3. Know your type. “Type” doesn’t only refer to your physical characteristics. It has more to do with the energy and personality you bring into any room. Some of us are naturally comedic and full of energy. Some of us are naturally dramatic and pensive. Some of us are naturally quirky and sarcastic. We need all “types”, but knowing what your type is and what strengths you have to offer, helps you navigate the college audition process with authenticity, confidence and a professional demeanor. Once you’ve got a foundational idea of your type, then you’ll need to choose material that really shows that type. This will help college faculty see who you really are and exactly where you would fit in their program. College auditions are far more about who you are as a person than any other audition process you will go through. The faculty really want to understand your personality, your learning style, your sense of humor, your thoughts and goals. They want to know you as an individual, because if you are accepted they will need to build you up as a performer from the ground up, train you in the professional industry, put the stamp of their program on you and send you out to represent them in the industry. They’ve got to make sure that they know how to help you and that you are going to be happy and thriving in their program. Know who you are, so the right people can recognize you!
  4. Research audition material. You need to look for material that fits your type, fits your voice and gives college faculty a good understanding of what your voice is capable of doing. You’ll need a variety of contemporary songs and Golden Age songs, in addition to a few pop/rock/country songs. Read my article about finding good songs. It’s a great place to start. Each of your songs will need a 16 bar cut and a 32 bar cut, along with piano tracks that match those cuts exactly. You can use the tracks to film pre-screens, but most college auditions will provide a live pianist so it’s important that the tracks you’re practicing with are an exact match to what the pianist will play live. Avoid songs that are overdone or that have notes that are difficult for you to sing. Don’t show them what you’re working on. Show them what you’re really good at!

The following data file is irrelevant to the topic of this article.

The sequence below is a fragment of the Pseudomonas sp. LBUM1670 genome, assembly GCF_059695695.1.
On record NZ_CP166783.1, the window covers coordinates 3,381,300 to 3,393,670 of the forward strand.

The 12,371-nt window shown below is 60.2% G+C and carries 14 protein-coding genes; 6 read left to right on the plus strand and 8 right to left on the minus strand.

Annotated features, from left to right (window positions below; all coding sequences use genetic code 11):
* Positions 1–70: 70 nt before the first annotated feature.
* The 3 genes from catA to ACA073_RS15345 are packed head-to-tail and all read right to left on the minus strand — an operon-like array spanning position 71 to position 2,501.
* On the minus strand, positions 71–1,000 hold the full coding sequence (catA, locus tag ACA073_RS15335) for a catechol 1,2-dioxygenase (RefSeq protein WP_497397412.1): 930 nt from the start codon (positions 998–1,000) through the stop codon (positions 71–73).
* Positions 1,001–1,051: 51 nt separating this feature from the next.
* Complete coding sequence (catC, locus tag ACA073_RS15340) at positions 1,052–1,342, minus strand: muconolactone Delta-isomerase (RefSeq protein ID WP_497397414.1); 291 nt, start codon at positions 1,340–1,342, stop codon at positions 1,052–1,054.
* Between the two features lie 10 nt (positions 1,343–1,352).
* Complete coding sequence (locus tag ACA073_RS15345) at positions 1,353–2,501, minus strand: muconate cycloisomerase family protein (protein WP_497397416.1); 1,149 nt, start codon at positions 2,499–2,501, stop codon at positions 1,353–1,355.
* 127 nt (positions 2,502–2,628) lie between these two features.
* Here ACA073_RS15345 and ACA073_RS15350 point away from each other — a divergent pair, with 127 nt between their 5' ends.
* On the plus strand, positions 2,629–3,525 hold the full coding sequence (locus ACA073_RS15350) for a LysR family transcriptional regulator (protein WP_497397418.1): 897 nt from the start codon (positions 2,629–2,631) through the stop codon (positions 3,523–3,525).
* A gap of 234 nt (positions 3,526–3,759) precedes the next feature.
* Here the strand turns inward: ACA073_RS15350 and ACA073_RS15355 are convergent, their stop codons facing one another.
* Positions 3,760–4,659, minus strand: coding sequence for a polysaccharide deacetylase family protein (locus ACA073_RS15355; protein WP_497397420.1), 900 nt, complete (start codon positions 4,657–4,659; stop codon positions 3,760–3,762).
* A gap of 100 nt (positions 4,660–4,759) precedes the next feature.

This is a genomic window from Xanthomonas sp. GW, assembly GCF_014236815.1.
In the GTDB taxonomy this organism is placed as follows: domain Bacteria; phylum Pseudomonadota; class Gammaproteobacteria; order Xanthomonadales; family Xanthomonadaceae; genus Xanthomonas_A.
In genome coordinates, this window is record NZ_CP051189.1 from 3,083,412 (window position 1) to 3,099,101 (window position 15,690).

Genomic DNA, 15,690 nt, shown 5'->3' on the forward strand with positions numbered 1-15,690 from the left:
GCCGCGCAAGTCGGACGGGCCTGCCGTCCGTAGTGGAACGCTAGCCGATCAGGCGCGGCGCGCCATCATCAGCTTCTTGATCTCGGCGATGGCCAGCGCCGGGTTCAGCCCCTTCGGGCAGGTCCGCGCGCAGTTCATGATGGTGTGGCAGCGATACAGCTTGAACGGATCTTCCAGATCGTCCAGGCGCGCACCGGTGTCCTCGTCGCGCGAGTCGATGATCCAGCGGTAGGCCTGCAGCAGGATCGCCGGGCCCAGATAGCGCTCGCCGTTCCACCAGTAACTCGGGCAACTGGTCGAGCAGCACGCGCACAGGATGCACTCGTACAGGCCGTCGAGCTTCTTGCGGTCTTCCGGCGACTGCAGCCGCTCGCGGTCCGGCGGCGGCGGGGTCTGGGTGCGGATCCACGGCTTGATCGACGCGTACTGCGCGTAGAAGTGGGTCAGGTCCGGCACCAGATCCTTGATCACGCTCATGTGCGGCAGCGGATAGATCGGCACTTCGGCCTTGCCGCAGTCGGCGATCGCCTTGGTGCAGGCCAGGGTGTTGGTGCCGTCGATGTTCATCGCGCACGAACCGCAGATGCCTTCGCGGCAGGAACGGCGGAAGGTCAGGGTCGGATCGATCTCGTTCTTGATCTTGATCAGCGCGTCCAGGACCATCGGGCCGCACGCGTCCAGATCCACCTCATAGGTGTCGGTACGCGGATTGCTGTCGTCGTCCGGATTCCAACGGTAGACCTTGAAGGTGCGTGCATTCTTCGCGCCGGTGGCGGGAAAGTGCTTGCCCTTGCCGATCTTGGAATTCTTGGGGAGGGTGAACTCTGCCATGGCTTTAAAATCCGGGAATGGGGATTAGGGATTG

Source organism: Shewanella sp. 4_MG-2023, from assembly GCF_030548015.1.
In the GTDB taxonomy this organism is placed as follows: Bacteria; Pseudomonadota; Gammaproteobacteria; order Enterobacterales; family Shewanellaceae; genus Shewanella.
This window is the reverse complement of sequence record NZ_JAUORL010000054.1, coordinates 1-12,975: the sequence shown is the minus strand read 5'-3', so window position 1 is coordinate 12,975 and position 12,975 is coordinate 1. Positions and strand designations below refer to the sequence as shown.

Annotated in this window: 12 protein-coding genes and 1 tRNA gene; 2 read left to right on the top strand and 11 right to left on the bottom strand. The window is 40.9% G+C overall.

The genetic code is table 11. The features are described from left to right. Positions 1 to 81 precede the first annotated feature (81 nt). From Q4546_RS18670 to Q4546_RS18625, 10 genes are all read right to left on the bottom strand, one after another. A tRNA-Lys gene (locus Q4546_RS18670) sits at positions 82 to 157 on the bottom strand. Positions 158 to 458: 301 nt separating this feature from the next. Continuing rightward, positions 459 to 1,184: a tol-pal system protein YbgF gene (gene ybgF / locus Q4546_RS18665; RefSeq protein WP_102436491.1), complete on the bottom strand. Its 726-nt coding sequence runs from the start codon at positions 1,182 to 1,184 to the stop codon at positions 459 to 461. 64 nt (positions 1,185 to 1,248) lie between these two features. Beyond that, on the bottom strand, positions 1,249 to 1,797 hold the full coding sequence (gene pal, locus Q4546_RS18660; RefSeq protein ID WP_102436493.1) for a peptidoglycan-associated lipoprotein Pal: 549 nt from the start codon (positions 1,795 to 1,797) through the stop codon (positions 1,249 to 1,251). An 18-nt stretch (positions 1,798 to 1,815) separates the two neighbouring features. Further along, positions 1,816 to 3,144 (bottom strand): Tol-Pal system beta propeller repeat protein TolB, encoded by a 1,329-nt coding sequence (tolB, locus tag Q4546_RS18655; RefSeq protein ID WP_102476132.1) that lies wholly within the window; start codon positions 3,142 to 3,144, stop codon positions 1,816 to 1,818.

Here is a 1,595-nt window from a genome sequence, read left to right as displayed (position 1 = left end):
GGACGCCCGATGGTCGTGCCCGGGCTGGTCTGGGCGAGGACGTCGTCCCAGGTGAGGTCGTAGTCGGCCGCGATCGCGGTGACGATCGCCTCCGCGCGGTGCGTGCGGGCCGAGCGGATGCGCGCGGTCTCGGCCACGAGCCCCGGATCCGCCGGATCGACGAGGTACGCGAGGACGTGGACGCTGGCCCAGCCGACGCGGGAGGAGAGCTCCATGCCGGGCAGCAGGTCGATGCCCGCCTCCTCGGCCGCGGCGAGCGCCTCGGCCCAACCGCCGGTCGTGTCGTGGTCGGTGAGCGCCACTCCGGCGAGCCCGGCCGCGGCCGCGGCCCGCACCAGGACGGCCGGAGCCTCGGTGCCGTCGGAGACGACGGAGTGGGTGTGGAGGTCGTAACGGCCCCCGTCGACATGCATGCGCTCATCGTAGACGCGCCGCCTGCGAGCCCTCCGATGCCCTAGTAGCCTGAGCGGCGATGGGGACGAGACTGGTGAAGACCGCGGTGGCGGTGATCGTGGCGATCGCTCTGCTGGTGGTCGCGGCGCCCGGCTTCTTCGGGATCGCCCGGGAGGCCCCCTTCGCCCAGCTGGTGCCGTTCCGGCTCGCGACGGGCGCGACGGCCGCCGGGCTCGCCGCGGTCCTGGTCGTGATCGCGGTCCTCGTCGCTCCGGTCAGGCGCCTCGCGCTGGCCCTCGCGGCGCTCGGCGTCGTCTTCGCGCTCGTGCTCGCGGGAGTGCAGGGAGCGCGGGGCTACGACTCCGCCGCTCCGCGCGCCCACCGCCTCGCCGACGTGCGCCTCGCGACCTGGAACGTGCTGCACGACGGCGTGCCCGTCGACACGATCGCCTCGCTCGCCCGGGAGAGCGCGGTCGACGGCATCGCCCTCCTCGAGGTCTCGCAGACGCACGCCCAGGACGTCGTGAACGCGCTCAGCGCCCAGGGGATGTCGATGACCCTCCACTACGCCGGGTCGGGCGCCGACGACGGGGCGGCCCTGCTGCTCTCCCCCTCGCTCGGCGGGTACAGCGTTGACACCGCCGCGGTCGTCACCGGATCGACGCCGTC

5. Prepare early. I mean, really early. More and more schools are accepting pre-screens as early as August of your Senior year. If you’re not ready in August, then definitely do not submit in August but you really need to have pre-screens filmed by mid-October at the latest because scholarship money is given out first-come, first-serve in many cases. While some pre-screens will be accepted all the way up to January of your Senior year, a lot of spaces will already be filled and scholarship money will already be awarded to other students. You want to find that sweet spot of being fully prepared and also not too late in the process. I usually recommend that rising Seniors spend their summer before Senior year, fully focused on the college audition process. This is not the summer to travel, take an extra job, enroll in summer school or just lounge by the pool. This is the summer to focus on preparing for pre-screens and auditions by training with qualified, experienced college coaches/dance instructors, choosing good material, preparing that material and honing your marketing (headshot, resume, audition outfits, etc).

If you take these First Five Steps for your college auditions, you will be so far ahead of the game! This comes from 25 years of guiding students and parents through this process, so take it and run with it. Reach out with any questions and let’s make sure that your college audition experience is joyful and successful!Sterling McClary